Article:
In Gaza, a dream of sailboats meets land's limited horizons

Mahfouz Kabariti spent years trying to round up a fleet of sailboats for Gaza's children as a distraction from their violent life. The boats arrived, but remain beached in his yard.

Christa Case Bryant / The Christian Science Monitor
Antique car collector Mahfouz Kabariti points out the license plate on his 1956 Oldsmobile, which was registered before Israel took over Gaza in the 1967 war with its Arab neighbors.

This is the first post of a new weekday feature from the Monitor's Jerusalem bureau chief, Christa Case Bryant. Read the introductory post for more explanation. 

When life gets tough in Gaza, Mahfouz Kabariti takes refuge in his garage.

It’s not that it’s all that safe in there; last fall when Israel pounded the coastal territory with airstrikes during an eight-day conflict with Hamas, a piece of shrapnel came flying through the garage’s one tiny window and shattered the back windshield of Mr. Kabariti’s old white Fiat.

Fortunately his 1938 British Standard – the oldest car in the Palestinian territories, he reckons – was unharmed.

But it’s here, in this dusty den of antique motor cars, that Kabariti tinkers away and leaves behind the pressures of living in perpetual conflict.

“The happiest place I spend time is here,” says Kabariti, who repaired the Standard’s engine himself. “When you concentrate on something like this hobby, this makes you feel calm.”

This closet collector is by no means a hermit. Outside the garage sit six sailboats – three Olympic standard and three kids’ boats – part of a 10-boat fleet for the new youth sailing center he opened last fall.

The average 13-year-old here was born against the backdrop of the second intifada against Israel and was just finishing first grade as Palestinian rival factions Hamas and Fatah factions clashed in vicious street battles that ultimately led to Fatah’s ouster. The next year, Israel retaliated against persistent rocket fire with a fierce three-week war on Gaza, in which more than 1,000 Palestinians were killed. Just as the youth became a teenager, Hamas and Israel entered another round of violence last fall.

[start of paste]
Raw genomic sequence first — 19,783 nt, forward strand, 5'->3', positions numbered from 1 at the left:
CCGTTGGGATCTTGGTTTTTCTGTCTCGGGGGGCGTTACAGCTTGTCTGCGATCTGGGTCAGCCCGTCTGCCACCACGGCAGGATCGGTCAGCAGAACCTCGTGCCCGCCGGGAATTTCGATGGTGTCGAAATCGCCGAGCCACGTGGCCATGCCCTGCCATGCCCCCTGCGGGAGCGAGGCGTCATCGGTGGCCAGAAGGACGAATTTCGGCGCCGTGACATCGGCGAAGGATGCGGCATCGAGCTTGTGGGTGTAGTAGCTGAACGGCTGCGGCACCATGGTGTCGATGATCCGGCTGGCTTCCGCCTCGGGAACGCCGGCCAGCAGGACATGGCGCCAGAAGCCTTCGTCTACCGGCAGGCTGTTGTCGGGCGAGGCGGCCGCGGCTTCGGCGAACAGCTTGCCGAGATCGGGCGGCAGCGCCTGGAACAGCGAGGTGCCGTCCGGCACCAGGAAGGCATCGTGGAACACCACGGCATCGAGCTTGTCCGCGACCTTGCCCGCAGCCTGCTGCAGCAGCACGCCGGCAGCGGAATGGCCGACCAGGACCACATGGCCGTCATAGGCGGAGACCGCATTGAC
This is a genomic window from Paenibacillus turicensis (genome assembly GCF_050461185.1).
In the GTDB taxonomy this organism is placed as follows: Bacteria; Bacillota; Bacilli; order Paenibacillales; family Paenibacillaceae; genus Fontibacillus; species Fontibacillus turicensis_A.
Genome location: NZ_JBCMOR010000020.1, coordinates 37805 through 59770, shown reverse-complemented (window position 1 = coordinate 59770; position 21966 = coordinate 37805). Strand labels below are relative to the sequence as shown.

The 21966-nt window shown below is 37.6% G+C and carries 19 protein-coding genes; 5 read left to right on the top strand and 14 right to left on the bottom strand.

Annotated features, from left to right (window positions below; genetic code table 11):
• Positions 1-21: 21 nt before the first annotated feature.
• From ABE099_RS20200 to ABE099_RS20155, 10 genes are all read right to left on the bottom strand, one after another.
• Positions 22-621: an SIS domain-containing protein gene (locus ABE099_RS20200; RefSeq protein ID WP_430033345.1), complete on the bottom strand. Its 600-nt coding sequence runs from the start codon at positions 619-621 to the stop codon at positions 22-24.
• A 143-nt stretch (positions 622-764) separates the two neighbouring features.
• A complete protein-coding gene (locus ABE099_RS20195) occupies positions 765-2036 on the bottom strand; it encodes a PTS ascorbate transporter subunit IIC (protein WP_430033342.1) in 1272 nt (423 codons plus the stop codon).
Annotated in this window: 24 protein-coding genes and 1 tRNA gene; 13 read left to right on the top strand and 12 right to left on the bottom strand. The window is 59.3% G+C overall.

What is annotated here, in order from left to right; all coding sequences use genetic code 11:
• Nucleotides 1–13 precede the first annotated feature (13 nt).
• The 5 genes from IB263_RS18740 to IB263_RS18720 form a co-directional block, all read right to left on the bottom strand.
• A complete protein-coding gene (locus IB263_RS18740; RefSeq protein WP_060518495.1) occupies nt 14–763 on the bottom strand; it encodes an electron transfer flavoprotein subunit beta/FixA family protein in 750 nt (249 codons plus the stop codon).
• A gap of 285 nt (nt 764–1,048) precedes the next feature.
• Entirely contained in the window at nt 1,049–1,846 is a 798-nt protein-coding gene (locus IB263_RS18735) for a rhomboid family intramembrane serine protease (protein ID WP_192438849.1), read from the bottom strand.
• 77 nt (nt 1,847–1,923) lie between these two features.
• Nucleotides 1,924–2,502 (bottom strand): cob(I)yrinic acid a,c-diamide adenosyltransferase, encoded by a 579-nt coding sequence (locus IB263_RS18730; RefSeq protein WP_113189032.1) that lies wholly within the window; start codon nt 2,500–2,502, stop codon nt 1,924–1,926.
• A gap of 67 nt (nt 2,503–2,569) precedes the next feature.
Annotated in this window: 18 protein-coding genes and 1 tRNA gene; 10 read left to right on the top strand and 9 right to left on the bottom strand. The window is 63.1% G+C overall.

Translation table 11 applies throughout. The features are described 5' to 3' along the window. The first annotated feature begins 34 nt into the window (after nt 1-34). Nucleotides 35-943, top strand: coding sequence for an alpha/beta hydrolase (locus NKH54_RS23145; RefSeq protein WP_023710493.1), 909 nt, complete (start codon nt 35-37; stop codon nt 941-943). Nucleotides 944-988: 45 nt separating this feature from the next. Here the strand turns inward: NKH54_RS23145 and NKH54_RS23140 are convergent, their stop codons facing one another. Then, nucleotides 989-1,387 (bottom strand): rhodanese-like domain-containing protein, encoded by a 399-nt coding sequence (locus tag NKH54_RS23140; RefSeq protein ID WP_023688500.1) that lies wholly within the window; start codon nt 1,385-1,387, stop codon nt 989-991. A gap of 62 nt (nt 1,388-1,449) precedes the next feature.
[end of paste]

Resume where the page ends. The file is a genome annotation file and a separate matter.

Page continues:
Since Hamas assumed full control of Gaza in 2007, Israel has blockaded the territory, citing security concerns. It took Kabariti more than four years to get his sailboats to Gaza; much of the time they sat idle in Cyprus. In the end, he brought them into Egypt via the Mediterranean port city of Alexandria and sent them overland to Gaza.

He won’t say they came through the illegal tunnels along that border, which are used to smuggle everything from motorcycles to weapons. But there is no other way, since the sole legal crossing is open only to people, not goods.

Now the kiddie boats are nestled in the corner of his seaside compound, next to a 1971 VW bug with a gaping hole in the left front fender – another casualty of the November conflict. In all, he has half a dozen antique cars, but he doesn’t drive any of them because the Hamas-run Ministry of Transportation would tax him as if they were brand new. That means about $400 per year for his 1956 Oldsmobile, and another $300 for insurance. In a territory where the per capita income is less than $1,000 per year, that’s a lot.

But despite the flaws of the Hamas government and the pressures of living in a state at enmity with Israel, Kabariti says he’ll never leave.

“Maybe to travel, for leisure,” says the businessman, enjoy coffee amid his flower beds. “But to stay forever and live, I don’t prefer any place [to] Gaza.”

You've read  of  free articles. Subscribe to continue.

Dear Reader,

About a year ago, I happened upon this statement about the Monitor in the Harvard Business Review – under the charming heading of “do things that don’t interest you”:

“Many things that end up” being meaningful, writes social scientist Joseph Grenny, “have come from conference workshops, articles, or online videos that began as a chore and ended with an insight. My work in Kenya, for example, was heavily influenced by a Christian Science Monitor article I had forced myself to read 10 years earlier. Sometimes, we call things ‘boring’ simply because they lie outside the box we are currently in.”

If you were to come up with a punchline to a joke about the Monitor, that would probably be it. We’re seen as being global, fair, insightful, and perhaps a bit too earnest. We’re the bran muffin of journalism.

But you know what? We change lives. And I’m going to argue that we change lives precisely because we force open that too-small box that most human beings think they live in.

The Monitor is a peculiar little publication that’s hard for the world to figure out. We’re run by a church, but we’re not only for church members and we’re not about converting people. We’re known as being fair even as the world becomes as polarized as at any time since the newspaper’s founding in 1908.

We have a mission beyond circulation, we want to bridge divides. We’re about kicking down the door of thought everywhere and saying, “You are bigger and more capable than you realize. And we can prove it.”

If you’re looking for bran muffin journalism, you can subscribe to the Monitor for $15. You’ll get the Monitor Weekly magazine, the Monitor Daily email, and unlimited access to